6 Not to Miss Experiences Along The Great Trail in Ottawa
There are a couple of reasons why Ottawa was chosen to become Canada’s capital in 1857: because it straddled the main colonies of that time — Quebec and Ontario, and because, as folklore would have it, Queen Victoria saw a watercolour painting that captured the beauty of the area. Either way, we’ve put together a list of must-see sites and exciting events on The Great Trail to give you a taste of Ottawa’s delightful pairings of French and English cultures, sun and snow, and culture and nature.
Every February, Ottawa transforms into ground zero for Winterlude, a snowy celebration for all ages. Glide along the Rideau Canal, the world’s largest naturally frozen skating rink, and stop to experience a beavertail, a warm sweet treat made from fried dough. Kids will appreciate the Snowflake Kingdom — a playground with ice slides and a snow labyrinth. Winterlude also features a hockey tournament, ice sculptures, outdoor dance parties and a wacky race for beds on wheels. Most activities are free — even the shuttle bus, where you can thaw out while travelling from one winter wonderland to the next.
Photo credit: Matt Boman
2. Gatineau Park:
The Great Trail winds through this 361-square-kilometre nature park on the Quebec side of the Ottawa River, passing by the Mackenzie King Estate. Stroll through the former prime minister’s gardens and cottages, and finish by snacking on old-timey scones and sandwiches in the tea room. Further north, the Trail runs along the shores of Meech Lake and Lac Philippe, where you can canoe, kayak or swim at a supervised beach. During the colder months, the rolling Gatineau hills are full of snowshoers and cross-country skiers. Winter shelters are scattered throughout the park so that you can take a break to warm your feet by a fire.
Photo credit: David Russo
3. Remic Rapids Park:
Every summer, this park turns into an art gallery of sorts, when local artist John Ceprano creates amazing sculptures from delicately balanced rocks. You can try your hand at stone art in the designated area, then snap a photo of your creation with Parliament’s spires in the distant background. On summer nights, you might happen upon an outdoor “Art on the Rocks” event featuring music, fire-spinning, dance or theatre. Locals also appreciate the spot for the soothing sound of the rapids and the gaggle of Canada geese that have made it their home.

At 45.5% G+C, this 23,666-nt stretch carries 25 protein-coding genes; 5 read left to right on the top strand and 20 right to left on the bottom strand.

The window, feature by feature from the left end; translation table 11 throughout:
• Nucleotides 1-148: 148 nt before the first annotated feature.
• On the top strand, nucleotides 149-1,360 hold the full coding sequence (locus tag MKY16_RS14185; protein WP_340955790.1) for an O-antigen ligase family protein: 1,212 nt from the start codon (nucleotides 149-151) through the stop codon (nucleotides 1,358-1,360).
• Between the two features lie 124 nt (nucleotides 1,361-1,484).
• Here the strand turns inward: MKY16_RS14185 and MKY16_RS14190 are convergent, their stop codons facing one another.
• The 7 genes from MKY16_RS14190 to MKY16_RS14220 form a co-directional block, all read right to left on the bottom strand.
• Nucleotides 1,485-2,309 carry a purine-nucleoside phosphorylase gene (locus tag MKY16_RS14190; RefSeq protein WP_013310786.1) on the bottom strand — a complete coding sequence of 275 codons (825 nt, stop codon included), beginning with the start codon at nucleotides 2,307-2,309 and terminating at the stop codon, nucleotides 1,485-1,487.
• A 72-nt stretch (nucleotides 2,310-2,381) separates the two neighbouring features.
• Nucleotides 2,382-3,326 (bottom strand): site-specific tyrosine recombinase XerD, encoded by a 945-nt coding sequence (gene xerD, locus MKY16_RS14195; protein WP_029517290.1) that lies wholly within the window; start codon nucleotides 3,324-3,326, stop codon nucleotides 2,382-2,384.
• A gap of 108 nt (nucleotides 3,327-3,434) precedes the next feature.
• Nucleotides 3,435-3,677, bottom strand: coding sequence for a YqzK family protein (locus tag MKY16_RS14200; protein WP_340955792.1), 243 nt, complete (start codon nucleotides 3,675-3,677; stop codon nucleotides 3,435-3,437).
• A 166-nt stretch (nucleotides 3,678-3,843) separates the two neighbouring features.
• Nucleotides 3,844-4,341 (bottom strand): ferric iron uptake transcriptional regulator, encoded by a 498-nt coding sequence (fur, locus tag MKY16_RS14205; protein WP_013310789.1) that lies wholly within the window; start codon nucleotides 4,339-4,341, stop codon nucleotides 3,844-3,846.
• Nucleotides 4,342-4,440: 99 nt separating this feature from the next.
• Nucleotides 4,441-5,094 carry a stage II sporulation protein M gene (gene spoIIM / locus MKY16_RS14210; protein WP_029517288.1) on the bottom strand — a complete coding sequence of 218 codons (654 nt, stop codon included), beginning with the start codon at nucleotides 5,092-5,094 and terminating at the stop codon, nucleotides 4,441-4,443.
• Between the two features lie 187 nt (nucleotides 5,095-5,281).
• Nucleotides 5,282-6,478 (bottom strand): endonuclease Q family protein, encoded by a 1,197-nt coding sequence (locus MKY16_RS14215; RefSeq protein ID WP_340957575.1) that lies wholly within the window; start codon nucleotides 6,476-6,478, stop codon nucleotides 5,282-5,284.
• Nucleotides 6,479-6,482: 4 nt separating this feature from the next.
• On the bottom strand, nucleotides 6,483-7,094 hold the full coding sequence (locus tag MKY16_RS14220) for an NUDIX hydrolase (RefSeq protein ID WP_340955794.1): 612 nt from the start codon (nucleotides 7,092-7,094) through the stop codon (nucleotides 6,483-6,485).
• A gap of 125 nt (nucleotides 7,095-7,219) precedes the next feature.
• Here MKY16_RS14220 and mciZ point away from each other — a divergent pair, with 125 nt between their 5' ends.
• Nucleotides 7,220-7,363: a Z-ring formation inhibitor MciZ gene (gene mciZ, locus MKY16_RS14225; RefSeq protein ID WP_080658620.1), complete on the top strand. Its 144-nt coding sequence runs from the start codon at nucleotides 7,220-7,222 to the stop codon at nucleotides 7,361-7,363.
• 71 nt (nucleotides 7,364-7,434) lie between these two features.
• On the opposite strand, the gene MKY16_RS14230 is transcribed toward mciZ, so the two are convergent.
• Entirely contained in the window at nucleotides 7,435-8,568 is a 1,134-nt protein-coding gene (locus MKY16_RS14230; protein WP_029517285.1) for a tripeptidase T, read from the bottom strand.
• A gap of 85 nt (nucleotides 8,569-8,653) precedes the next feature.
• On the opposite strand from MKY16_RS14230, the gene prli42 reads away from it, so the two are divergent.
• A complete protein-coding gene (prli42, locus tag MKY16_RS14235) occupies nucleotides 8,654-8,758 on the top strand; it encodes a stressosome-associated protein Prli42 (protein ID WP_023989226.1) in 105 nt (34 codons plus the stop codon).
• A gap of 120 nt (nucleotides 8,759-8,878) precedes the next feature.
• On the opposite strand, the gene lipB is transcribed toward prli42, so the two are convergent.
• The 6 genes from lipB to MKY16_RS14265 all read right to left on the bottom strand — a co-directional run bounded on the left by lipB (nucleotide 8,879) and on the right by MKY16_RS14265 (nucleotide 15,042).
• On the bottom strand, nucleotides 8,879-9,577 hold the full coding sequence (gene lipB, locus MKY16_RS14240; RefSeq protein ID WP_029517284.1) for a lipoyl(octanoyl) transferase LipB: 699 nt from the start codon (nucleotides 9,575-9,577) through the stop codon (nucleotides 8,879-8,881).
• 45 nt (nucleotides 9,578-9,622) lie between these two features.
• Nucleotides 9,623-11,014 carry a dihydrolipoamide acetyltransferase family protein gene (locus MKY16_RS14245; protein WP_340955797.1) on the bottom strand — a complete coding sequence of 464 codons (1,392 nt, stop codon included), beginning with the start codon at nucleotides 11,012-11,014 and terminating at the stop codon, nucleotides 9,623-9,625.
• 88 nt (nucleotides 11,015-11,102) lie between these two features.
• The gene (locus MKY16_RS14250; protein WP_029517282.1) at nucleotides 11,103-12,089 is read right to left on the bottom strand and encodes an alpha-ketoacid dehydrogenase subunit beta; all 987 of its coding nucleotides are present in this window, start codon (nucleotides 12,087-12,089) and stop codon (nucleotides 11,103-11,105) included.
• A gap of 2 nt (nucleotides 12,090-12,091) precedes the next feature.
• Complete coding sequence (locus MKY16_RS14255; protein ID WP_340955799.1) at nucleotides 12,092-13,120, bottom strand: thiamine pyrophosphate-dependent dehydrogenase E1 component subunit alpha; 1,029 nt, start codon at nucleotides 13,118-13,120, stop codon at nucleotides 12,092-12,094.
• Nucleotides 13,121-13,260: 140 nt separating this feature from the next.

Photo credit: Michel Rathwell
4. The Canadian Tulip Festival:
The capital fills up with close to a million tulip blooms each spring, to commemorate the hospitality shown to the Dutch royal family who took refuge in Ottawa during the Second World War, and the role that Canadian troops played in liberating the Netherlands. The Great Trail passes several tulip beds including Major’s Hill Park in Ottawa and Malak’s Bed in Gatineau. About 100 different varieties are on display, including the red and white maple-leaf tulip, created in the Netherlands to mark Canada’s 150th birthday. Fireworks, street performers and live music are also on the menu.
Photo credit: Ashwin Kumar
5. The Capital Pathway:
The Great Trail connects directly to the Capital Pathway, a network of paths that allow for cycling, walking, running and rollerblading throughout different green spaces in Ottawa and Gatineau. Totalling more than 600 kilometres, the network links museums and other points of interest to downtown Ottawa, with signs to guide you along the way. Many stretches are accessible to people using canes or wheelchairs, and patrollers are around to provide information, first aid or simple bike repairs. Follow the Pathway to the National Gallery of Canada with its Group of Seven collection, the Museum of Canadian History with its giant 3D cinema, or the Central Experimental Farm with its wildlife garden designed to attract and house local butterflies, birds and small mammals, such as foxes and rabbits.
Credit Photo: Peter Blanchard
6. Rideau Hall:
The Great Trail takes a detour through the stately grounds of Rideau Hall, where there are outdoor movie nights every June showcasing English- and French-Canadian cinema. It’s also a great spot for a picnic or, during the colder months, a skate around the Governor General’s 150-year-old rink. Wondering what being the Governor General is all about? Step inside the residence for a free guided tour. On the way in, see if you can resist the temptation to wink at the straight-faced ceremonial guards. 😉
Photo credit: QUOI Media Group